With these three words, “lo bashamayim hi,” Rabbi Yehoshua encapsulated the halachah’s attitude toward heavenly intervention in matters of halachah. The arena of halachic discussion is solely in the beis din, and the tools for deciding the halachah are those that were handed down to the judges along with the Torah at Sinai; and when they are in disagreement – we follow the majority.

The Rambam, in his Introduction to his Commentary on the Mishnah, phrases the matter thus:

And know that prophecy influences neither the explanations of the Torah nor the deriving of the details of its commandments through the principles of exegetical derivation. Rather, the way Yehoshua and Pinchas conducted their investigation and reasoning is the same way Ravina and Rav Ashi performed theirs…God has not allowed us to learn from prophets, rather, only from Chachamim, men of reasoning and knowledge. The Torah does not say, “You shall come to the prophet who will be in those days,” rather, “You shall come to the Kohen and to the judge.”[4]

Yet we ask: Why is this so? To put it in the simplest terms, do we not assume that a bas kol — a voice emanating from Heaven — represents the ultimate truth, making it the “right” answer? If that is the case, then how can we ignore it? In the case cited by the Gemara, did the bas kol siding with Rabbi Eliezer not indicate that in this case the majority of Sages were in error?

In light of our discussion, we can understand why a heavenly voice is inadmissible in the beis din, for even if it represents the theoretical “true answer,” it does not define the halachah as Hashem wishes us to follow it. This is why the Sages ignored the bas kol which supported Rabbi Eliezer’s view.[5]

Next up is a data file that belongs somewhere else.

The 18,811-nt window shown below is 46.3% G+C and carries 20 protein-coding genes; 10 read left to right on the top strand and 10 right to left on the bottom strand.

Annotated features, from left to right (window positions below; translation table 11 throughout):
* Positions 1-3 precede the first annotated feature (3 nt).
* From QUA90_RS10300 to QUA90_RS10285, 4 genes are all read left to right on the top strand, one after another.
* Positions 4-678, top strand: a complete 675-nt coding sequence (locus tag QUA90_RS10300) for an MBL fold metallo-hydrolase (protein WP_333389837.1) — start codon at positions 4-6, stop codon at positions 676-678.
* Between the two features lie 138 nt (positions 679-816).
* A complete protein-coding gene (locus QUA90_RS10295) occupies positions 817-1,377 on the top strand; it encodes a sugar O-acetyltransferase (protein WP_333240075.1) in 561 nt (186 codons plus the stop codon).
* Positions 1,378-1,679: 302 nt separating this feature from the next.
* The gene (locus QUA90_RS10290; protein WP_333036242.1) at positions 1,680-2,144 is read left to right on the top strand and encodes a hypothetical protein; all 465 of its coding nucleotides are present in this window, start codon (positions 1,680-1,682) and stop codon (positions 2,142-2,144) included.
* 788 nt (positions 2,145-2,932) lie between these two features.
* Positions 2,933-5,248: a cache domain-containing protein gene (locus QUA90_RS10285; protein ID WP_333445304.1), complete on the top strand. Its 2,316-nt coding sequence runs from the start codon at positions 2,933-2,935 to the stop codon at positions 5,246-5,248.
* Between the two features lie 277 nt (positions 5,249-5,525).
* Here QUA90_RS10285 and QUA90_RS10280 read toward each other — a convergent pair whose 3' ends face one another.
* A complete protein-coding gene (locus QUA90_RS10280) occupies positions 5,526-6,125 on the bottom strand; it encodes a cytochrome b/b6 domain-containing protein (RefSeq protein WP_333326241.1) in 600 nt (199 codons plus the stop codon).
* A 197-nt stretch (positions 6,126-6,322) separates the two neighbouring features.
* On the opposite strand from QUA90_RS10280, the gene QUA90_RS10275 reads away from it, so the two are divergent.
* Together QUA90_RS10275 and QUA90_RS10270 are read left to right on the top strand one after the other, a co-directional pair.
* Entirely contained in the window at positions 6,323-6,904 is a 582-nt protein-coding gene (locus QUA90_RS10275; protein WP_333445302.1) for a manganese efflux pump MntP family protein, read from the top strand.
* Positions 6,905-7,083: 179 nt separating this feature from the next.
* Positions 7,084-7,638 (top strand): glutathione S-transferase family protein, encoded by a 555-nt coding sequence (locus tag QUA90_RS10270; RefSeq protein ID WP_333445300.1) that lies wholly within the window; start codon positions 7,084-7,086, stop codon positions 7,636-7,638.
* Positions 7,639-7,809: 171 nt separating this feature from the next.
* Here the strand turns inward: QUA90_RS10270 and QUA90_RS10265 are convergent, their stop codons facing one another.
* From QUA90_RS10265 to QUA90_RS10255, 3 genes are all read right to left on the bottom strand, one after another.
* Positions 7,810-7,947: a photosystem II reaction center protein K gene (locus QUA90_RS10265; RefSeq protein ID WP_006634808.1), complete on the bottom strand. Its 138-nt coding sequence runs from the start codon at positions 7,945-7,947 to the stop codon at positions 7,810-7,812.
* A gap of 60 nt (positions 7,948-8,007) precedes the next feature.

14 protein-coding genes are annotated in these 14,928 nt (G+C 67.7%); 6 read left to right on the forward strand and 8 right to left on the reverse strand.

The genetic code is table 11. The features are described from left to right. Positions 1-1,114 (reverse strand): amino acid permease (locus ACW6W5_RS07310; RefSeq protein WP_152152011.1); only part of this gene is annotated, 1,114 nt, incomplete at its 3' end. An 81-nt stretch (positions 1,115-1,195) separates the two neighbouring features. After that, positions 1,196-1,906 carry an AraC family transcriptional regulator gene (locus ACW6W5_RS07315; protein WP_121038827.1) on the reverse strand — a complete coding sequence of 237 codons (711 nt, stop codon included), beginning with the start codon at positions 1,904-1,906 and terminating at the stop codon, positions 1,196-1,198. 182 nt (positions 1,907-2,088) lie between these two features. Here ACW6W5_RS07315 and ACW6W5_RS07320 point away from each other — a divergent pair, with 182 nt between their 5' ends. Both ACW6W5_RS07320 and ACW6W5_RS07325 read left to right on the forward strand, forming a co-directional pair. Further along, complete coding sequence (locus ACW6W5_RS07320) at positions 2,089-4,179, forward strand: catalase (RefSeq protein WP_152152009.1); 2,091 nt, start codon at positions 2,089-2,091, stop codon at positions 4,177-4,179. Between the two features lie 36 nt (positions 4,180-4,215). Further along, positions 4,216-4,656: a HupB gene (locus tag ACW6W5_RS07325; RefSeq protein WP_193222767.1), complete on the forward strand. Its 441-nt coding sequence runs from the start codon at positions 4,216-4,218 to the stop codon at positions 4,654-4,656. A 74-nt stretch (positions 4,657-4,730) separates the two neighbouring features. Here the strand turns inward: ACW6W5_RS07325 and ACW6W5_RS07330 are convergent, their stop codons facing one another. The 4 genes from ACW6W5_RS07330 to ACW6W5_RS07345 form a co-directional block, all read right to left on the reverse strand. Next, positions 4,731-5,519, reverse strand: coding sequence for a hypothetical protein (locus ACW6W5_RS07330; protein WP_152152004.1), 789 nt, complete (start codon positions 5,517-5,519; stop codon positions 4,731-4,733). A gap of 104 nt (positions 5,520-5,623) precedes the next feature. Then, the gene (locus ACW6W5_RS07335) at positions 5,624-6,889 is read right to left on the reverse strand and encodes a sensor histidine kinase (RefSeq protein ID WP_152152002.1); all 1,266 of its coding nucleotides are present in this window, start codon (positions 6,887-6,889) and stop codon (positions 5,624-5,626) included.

Defining the Law and Protecting the Law

The above explanation of why we ignore a bas kol fits in very well with the second answer offered above as to why we follow the majority, namely, that it defines the halachah. However, accordance to the first answer, whereby the majority is simply more likely to find the correct answer, why did the Sages ignore it when it was presented to them in the form of a heavenly voice?

The Chasam Sofer explains that according to this approach, the principle of “Lo bashamayim hi” exists as a means to protect the halachah.[6] If a heavenly voice were admissible as a basis for a halachic ruling, it could lead to a breakdown of effective halachic adjudication, for any person could simply say that his ruling is based on a heavenly voice, thereby placing it beyond any potential investigation or refutation. Therefore, the Torah demands that halachic rulings must be based solely on evidence and arguments that can be demonstrated and authenticated.

A very interesting potential difference between these two approaches would arise in a situation where the beis din is unable to reach a decision with regard to a certain case. Under those circumstances, would they be allowed to follow the ruling of a bas kol? According to the Chasam Sofer’s approach, which we could call “Protecting the Halachah”, the medium of a bas kol is categorically inadmissible in a halachic discussion and hence would be unacceptable even if there were no other means of determining the halachah. By contrast, according to the second approach, which we could refer to as “Defining Halachah,” lacking the wherewithal to arrive at the halachah on their own, the beis din could then be entitled to follow a bas kol.[7]

The Giving of the Torah – Toward Crowing Achievements